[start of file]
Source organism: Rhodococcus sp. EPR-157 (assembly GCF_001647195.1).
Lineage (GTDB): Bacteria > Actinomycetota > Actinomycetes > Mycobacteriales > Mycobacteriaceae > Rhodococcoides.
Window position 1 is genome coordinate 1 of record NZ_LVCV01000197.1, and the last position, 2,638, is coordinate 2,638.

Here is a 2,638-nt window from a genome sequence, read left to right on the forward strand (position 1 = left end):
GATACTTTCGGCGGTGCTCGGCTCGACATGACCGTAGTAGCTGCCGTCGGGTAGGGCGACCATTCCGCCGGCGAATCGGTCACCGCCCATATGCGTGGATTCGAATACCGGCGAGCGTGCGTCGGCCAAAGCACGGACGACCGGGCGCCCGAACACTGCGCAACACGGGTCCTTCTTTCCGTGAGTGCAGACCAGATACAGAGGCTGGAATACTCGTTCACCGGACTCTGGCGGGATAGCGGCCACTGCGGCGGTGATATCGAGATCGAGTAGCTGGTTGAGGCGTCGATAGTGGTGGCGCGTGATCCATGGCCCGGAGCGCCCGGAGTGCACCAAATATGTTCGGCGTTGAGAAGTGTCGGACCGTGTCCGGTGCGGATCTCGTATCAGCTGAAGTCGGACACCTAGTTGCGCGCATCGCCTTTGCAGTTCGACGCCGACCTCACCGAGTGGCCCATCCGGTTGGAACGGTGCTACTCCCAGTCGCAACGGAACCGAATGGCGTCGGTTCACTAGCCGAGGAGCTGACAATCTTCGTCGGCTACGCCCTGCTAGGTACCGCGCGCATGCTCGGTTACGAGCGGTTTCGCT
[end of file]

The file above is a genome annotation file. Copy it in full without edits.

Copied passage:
Source organism: Rhodococcus sp. EPR-157 (assembly GCF_001647195.1).
Lineage (GTDB): Bacteria > Actinomycetota > Actinomycetes > Mycobacteriales > Mycobacteriaceae > Rhodococcoides.
Window position 1 is genome coordinate 1 of record NZ_LVCV01000197.1, and the last position, 2,638, is coordinate 2,638.

Here is a 2,638-nt window from a genome sequence, read left to right on the forward strand (position 1 = left end):
GATACTTTCGGCGGTGCTCGGCTCGACATGACCGTAGTAGCTGCCGTCGGGTAGGGCGACCATTCCGCCGGCGAATCGGTCACCGCCCATATGCGTGGATTCGAATACCGGCGAGCGTGCGTCGGCCAAAGCACGGACGACCGGGCGCCCGAACACTGCGCAACACGGGTCCTTCTTTCCGTGAGTGCAGACCAGATACAGAGGCTGGAATACTCGTTCACCGGACTCTGGCGGGATAGCGGCCACTGCGGCGGTGATATCGAGATCGAGTAGCTGGTTGAGGCGTCGATAGTGGTGGCGCGTGATCCATGGCCCGGAGCGCCCGGAGTGCACCAAATATGTTCGGCGTTGAGAAGTGTCGGACCGTGTCCGGTGCGGATCTCGTATCAGCTGAAGTCGGACACCTAGTTGCGCGCATCGCCTTTGCAGTTCGACGCCGACCTCACCGAGTGGCCCATCCGGTTGGAACGGTGCTACTCCCAGTCGCAACGGAACCGAATGGCGTCGGTTCACTAGCCGAGGAGCTGACAATCTTCGTCGGCTACGCCCTGCTAGGTACCGCGCGCATGCTCGGTTACGAGCGGTTTCGCT